• How do you move quickly and pursue lean principles when you have so many disparate stakeholders; we’ve seen the danger of contracting without getting stakeholder buy-in (the NHS IT programme for instance). On the other hand, GP can’t move at the speed of the slowest participant, or nothing will ever get done!

So, it’s a professional and confident approach from Collington, Smith and co, and conceptually it all makes a lot of sense.  But they’ll be the first, I’m sure, to acknowledge that the test will be in the outcomes - the savings generated, the customer and market acceptance. But it’s a good start.

We’ll come back tomorrow to the SME action plans, which were also released last week, as they deserve a post to themselves.

Voices (11)

  1. Final Furlong:

    New riders, but same old race, riding the same old horses, governed by same old officials, applying the same old rules. Some new hurdles.

    1. Knackers Yard:

      Expecting the same old result?

  2. Epoch:

    Christine, I’m amazed that no one could tell you that the IDeA marketplace OJEU scope was only for Local Government, just as the eProcurement Scotland OJEU scope was restricted to Scottish Public Sector organisations. Zanzibar would never have been sourced if the eProc team in OGC at the time had been able just to piggy back on either of those deals.

    1. Christine Morton:

      Nope – and I’m referring to the technology side, rather than the contracts on them. Are you saying they couldn’t use the same software?

      1. Epoch:

        Not at all, Zanzibar did use some of the same software as the other public sector marketplaces.

        1. Confused:

          I’m a bit confused (and maybe a bit simple) – instead of multiple marketplaces why not one single platform containing every contract available to government bodies.

          Aggregate all the spend, drive down costs.

          Seems simple. What holds this back?

          1. Christine Morton:

            People.

  3. Christine Morton:

    Ahh.. having read another article I now understand that Buying Solutions is being “subsumed” into this new Government Procurement body – apologies I missed that bit!

  4. Christine Morton:

    I must also be getting old. GP and Buying Solutions – two organisations with very similar remits and same funding models, but both part of the public sector…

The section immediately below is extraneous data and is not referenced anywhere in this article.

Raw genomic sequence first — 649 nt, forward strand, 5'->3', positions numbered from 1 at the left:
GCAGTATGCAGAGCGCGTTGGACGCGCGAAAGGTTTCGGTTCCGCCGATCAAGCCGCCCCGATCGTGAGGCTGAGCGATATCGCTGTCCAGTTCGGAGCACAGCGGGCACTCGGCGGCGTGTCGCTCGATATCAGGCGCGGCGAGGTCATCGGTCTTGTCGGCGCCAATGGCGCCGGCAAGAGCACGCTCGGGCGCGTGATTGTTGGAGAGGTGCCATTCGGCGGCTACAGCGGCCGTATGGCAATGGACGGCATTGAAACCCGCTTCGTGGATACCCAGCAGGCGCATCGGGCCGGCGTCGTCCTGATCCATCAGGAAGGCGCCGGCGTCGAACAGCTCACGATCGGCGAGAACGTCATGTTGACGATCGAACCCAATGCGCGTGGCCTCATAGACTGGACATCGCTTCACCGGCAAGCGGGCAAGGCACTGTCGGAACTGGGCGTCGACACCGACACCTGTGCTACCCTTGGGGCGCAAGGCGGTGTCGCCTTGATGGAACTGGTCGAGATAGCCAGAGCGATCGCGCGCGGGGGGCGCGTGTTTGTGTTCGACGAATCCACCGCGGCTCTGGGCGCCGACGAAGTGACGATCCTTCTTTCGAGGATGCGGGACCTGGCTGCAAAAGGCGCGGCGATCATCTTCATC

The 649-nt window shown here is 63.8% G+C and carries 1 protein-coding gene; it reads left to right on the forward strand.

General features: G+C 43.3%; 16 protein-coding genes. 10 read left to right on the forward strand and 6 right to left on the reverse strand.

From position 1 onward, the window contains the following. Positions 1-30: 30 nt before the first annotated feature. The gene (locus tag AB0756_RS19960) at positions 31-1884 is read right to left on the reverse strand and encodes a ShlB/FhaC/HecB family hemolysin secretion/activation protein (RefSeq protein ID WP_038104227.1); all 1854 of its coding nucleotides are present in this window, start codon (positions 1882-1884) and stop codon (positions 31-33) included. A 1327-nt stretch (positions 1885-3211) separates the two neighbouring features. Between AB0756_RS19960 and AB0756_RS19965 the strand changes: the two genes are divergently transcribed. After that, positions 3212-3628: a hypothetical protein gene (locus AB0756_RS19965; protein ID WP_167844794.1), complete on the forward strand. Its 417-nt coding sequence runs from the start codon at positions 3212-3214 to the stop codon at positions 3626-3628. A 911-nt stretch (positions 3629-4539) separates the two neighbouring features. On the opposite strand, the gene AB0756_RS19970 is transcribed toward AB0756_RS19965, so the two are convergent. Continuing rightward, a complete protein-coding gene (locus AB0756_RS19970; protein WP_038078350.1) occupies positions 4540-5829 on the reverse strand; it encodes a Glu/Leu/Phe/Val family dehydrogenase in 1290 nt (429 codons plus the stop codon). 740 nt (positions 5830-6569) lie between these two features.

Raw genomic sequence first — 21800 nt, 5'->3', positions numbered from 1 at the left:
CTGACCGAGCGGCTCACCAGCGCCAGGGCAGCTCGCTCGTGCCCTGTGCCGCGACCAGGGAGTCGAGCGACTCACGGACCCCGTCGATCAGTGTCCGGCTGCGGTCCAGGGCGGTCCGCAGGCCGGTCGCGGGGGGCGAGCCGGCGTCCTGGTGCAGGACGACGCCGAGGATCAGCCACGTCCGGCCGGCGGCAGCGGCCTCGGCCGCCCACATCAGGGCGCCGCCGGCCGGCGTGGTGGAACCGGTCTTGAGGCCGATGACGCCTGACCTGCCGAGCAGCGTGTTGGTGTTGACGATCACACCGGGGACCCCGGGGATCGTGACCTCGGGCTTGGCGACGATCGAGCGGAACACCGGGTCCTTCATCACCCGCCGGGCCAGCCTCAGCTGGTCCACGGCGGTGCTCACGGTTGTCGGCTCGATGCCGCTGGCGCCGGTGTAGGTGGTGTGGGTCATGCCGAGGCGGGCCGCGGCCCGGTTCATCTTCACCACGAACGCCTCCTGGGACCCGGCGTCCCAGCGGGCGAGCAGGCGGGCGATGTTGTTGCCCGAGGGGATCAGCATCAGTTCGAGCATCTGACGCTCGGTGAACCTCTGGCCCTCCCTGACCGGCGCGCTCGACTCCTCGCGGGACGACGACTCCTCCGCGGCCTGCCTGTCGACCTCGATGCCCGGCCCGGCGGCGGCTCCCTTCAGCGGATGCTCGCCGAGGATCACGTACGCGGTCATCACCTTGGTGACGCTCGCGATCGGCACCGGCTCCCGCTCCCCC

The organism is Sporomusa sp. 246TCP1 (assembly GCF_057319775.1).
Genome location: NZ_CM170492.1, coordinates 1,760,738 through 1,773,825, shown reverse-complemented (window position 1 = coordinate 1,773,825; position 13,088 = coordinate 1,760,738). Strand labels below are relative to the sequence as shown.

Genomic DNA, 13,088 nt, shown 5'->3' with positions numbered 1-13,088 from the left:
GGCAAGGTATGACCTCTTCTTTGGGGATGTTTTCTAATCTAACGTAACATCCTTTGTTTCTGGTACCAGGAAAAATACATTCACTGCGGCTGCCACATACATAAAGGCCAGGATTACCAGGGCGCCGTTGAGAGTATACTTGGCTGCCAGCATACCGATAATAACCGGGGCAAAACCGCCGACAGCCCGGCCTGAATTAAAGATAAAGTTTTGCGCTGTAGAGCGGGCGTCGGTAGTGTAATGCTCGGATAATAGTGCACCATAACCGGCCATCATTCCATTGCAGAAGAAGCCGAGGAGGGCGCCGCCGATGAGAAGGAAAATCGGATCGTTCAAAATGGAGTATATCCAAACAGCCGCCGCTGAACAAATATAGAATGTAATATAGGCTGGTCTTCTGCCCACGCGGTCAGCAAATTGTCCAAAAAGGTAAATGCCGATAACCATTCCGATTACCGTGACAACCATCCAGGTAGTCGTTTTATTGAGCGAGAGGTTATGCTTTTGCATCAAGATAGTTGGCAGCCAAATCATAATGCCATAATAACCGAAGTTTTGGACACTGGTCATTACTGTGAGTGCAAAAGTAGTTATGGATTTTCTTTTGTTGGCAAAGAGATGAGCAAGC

This reminds me of when Zanzibar was debuted, and no one could tell me why government had spent its money on another marketplace when the IDeA marketplace had already been developed with public sector money. Public sector bodies were confused by the mixed messages.

  5. Elephant in the room:

    Am I the only one feeling somewhat concerned that all this change is being proposed and delivered by the same people that created the ‘problems’ in the first place. This seems to be exactly the routine that has been followed by central government over the last decade with a successsion of reviews, big improvement projects, and talk of big savings coming to very little indeed and then inevitably leading to yet another big strategy to sort it all out……around Gershon time procurement spend was about £100bn and now it is over £200bn…..where are the real savings?

    I don’t doubt this is jolly god news for keeping people busy in Whitehall but when does the poor old tax payer get some relief ….

    I guess we just need to sit back and watch what happens over the next couple of years, but my hopes for radical reform across the WHOLE public sector, not just a fragment of spend in Whitehall, are not high.

    ….and it’s only Tuesday!

    1. Stars and Stripes:

      ‘Elephant in the room’ makes some very good points. Same people shuffling deckchairs whilst the boat bobs along – Collington et al are focussing on 5% of public sector procurement spend – who is worring about the 95%? This is not transformation. You do not transform anything by doing what you did before – even if genuinely trying harder – with the same people responsible for delivery.

      When the Labour government got us into a huge financial mess we kicked them out, but this only changed the people at the top. The people on the ground who created the frameworks for spending all the borrowed money are still around, doing the same jobs with slightly different reporting lines. How about moving to the American model – when a new President arrives everyone resigns and he gets to appoint a whole new delivery team?